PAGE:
• Markedly elevated levels of an endogenous sarc protein in a hemopoietic precursor cell line.

      Scolnick, E; Weeks, M; Shih, T; Ruscetti, S; Dexter, T Michael; Laboratory of Tumor Virus Genetics, National Cancer Institute, Bethesda, Maryland 20205. (1981-01)
      The src gene product of Harvey murine sarcoma virus is a 21,000-dalton guanine nucleotide-binding protein. We have recently shown that a wide variety of vertebrate cell strains and cell lines express much lower levels of an endogenous p21 immunologically related to the Harvey murine sarcoma virus-coded p21. In this report, we have examined the levels of endogenous p21 in a unique hemopoietic precursor cell line, 416B, which was originally described as a continuous cell line of a hemopoietic stem cell, CFU-S. The currently available 416B cells express markedly elevated levels of endogenous p21. The level of endogenous p21 in the 416B cells is 5- to 10-fold higher than the level of p21 in Harvey murine sarcoma virus-infected cells and more than 100 times higher than the level of endogenous p21 that we have observed in a variety of other fresh or cultured cells. The results indicate that marked regulation of the levels of an endogenous sarc gene product can occur, and speculation about a possible role for endogenous p21 in normal hemopoietic stem cells is discussed.
    • Markedly elevated levels of an endogenous sarc protein in a hemopoietic precursor cell line.

      Scolnick, E; Weeks, M; Shih, T; Ruscetti, S; Dexter, T Michael; Laboratory of Tumor Virus Genetics, National Cancer Institute, Bethesda, Maryland 20205. (1981-01)
      The src gene product of Harvey murine sarcoma virus is a 21,000-dalton guanine nucleotide-binding protein. We have recently shown that a wide variety of vertebrate cell strains and cell lines express much lower levels of an endogenous p21 immunologically related to the Harvey murine sarcoma virus-coded p21. In this report, we have examined the levels of endogenous p21 in a unique hemopoietic precursor cell line, 416B, which was originally described as a continuous cell line of a hemopoietic stem cell, CFU-S. The currently available 416B cells express markedly elevated levels of endogenous p21. The level of endogenous p21 in the 416B cells is 5- to 10-fold higher than the level of p21 in Harvey murine sarcoma virus-infected cells and more than 100 times higher than the level of endogenous p21 that we have observed in a variety of other fresh or cultured cells. The results indicate that marked regulation of the levels of an endogenous sarc gene product can occur, and speculation about a possible role for endogenous p21 in normal hemopoietic stem cells is discussed.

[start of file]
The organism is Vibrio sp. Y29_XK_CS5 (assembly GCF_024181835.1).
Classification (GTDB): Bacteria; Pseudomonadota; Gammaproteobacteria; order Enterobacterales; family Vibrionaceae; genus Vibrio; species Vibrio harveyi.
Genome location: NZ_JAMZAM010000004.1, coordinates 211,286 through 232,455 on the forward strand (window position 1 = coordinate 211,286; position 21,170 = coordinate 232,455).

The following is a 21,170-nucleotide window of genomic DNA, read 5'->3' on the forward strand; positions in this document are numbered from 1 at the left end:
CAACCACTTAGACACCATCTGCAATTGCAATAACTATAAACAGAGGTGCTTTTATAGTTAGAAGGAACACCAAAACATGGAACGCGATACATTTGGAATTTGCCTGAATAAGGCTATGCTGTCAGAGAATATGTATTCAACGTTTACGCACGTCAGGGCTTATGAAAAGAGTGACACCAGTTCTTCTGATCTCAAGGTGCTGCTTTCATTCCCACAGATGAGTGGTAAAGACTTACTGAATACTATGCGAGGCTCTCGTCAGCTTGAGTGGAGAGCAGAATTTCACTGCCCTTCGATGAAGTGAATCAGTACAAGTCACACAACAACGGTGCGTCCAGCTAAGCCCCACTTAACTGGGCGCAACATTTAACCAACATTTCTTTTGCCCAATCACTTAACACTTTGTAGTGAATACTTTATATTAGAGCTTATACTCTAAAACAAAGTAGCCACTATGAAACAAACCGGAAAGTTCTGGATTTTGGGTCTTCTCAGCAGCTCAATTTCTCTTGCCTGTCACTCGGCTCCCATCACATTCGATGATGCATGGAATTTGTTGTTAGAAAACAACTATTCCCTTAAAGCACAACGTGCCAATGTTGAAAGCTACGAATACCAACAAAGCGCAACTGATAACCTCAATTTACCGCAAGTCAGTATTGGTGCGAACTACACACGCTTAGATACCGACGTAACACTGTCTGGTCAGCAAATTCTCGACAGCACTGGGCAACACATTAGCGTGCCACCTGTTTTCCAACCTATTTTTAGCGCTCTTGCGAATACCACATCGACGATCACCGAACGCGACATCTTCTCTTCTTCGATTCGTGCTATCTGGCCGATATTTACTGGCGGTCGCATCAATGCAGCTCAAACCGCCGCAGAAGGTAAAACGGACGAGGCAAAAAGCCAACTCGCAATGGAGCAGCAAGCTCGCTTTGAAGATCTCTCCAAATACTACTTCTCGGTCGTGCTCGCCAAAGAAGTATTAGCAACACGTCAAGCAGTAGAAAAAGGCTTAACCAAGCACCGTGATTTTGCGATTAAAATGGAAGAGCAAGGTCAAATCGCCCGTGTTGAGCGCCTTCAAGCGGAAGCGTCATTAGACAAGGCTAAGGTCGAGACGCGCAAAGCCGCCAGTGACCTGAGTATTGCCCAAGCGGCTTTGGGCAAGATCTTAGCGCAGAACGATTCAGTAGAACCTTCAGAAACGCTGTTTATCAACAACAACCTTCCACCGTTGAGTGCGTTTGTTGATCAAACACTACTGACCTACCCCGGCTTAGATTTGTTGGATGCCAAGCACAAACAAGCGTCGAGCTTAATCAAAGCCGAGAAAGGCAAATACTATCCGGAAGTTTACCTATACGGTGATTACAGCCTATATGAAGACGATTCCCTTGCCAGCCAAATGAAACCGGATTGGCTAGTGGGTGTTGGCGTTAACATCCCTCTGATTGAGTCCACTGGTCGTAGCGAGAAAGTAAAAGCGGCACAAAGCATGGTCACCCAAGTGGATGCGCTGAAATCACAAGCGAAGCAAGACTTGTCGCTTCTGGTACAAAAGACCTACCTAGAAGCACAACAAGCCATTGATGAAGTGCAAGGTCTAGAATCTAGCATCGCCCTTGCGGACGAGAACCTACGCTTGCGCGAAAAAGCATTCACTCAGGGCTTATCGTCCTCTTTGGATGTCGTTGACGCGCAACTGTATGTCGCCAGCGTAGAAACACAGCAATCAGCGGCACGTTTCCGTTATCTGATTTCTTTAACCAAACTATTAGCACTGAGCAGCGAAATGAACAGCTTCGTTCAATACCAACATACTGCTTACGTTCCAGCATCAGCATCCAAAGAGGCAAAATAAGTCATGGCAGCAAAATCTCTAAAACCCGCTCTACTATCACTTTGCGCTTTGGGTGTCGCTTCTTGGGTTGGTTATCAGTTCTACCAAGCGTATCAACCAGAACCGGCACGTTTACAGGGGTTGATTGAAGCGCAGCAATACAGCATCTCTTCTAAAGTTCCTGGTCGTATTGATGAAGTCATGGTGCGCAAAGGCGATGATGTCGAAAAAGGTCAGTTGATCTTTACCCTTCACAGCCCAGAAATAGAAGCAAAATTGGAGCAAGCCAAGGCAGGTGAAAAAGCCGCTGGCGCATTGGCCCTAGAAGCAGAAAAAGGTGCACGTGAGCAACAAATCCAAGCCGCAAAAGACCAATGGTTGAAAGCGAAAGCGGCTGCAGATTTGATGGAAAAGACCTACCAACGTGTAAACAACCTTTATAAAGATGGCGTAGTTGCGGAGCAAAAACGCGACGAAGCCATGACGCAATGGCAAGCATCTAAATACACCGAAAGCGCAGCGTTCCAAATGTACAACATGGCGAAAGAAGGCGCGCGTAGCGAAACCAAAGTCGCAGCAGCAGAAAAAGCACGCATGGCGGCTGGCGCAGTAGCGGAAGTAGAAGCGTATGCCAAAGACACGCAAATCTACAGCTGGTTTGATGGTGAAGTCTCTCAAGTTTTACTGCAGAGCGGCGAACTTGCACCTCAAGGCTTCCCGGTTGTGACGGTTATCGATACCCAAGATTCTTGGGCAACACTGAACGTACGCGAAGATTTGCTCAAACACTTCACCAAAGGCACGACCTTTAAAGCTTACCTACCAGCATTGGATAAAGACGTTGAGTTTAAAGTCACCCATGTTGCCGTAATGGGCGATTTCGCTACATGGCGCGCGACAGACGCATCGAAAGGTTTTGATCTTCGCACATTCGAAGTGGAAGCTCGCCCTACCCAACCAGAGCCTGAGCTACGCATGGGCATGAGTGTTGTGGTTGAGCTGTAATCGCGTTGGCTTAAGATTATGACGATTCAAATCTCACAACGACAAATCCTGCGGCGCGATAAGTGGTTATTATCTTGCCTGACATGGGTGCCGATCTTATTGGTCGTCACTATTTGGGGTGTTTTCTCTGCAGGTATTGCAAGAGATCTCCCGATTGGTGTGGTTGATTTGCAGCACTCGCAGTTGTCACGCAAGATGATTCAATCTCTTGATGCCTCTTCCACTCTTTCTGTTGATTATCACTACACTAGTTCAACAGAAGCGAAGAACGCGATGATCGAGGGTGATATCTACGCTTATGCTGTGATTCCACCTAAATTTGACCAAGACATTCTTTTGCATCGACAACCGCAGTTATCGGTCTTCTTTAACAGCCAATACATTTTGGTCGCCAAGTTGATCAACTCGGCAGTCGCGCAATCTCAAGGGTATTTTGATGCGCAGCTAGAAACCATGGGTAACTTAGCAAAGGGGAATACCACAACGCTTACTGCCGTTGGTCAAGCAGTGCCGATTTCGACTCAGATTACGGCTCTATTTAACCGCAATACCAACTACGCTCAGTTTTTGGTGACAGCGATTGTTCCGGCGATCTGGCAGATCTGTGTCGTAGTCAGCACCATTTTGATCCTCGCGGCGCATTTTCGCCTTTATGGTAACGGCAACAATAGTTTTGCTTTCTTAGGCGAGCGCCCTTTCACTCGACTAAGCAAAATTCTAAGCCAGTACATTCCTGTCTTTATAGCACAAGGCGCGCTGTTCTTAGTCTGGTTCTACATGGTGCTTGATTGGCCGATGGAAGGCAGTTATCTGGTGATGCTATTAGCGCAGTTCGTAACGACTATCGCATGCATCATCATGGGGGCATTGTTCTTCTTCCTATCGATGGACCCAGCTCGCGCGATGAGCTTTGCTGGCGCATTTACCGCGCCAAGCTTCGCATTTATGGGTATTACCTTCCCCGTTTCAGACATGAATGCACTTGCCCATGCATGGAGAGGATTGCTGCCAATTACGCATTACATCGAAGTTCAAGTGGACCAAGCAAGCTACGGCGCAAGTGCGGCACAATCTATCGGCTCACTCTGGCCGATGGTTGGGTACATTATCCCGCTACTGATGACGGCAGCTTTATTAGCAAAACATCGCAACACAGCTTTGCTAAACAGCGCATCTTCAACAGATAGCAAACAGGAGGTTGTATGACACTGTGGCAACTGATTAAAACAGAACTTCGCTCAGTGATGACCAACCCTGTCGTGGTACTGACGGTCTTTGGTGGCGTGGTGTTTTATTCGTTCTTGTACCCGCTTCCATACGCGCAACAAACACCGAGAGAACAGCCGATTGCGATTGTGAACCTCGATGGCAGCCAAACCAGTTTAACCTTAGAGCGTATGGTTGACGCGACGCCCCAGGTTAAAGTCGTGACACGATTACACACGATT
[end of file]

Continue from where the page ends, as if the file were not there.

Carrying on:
• A 'marker switch' approach for targeted mutagenesis of genes in Schizosaccharomyces pombe.

      MacIver, Fiona H; Glover, David M; Hagan, Iain M; Paterson Institute for Cancer Research, Wilmslow Road, Manchester M20 4BX, UK. (2003-05)
      The completion of the Schizosaccharomyces pombe genome sequencing project has led to a dramatic acceleration of gene characterization in this system. Once a gene has been identified, the challenge then comes in using reverse genetics to generate a range of mutants in this gene of interest so that the powerful genetics and wealth of genetic backgrounds available in Sz. pombe can be exploited to study the function of the newly identified molecule. Beyond simple PCR-tagging approaches, the high frequency with which illegitimate recombination occurs in Sz. pombe has made the manipulation of some loci complex, time consuming and a process of trial and error. Here we describe a simple 'marker switch' approach that enables the rapid selection of integration events at the locus of interest from an excessive background of integration at heterologous sites. We use the generation of temperature-sensitive mutations in the plo1(+) gene to validate this approach.
    • Marrow biology and stem cells.

      Allen, Terence D; Dexter, T Michael; Simmons, P J; Paterson Institute for Cancer Research, Manchester, England. (1990)
    • Marrow repopulation in mice treated with busulphan or isopropyl methane sulphonate and bone marrow.

      Massa, G; Wyllie, J P; Pratt, A M; Molineux, Graham; Schofield, Raymond; Paterson Laboratories, Christie Hospital and Holt Radium Institute, Manchester (1987-05)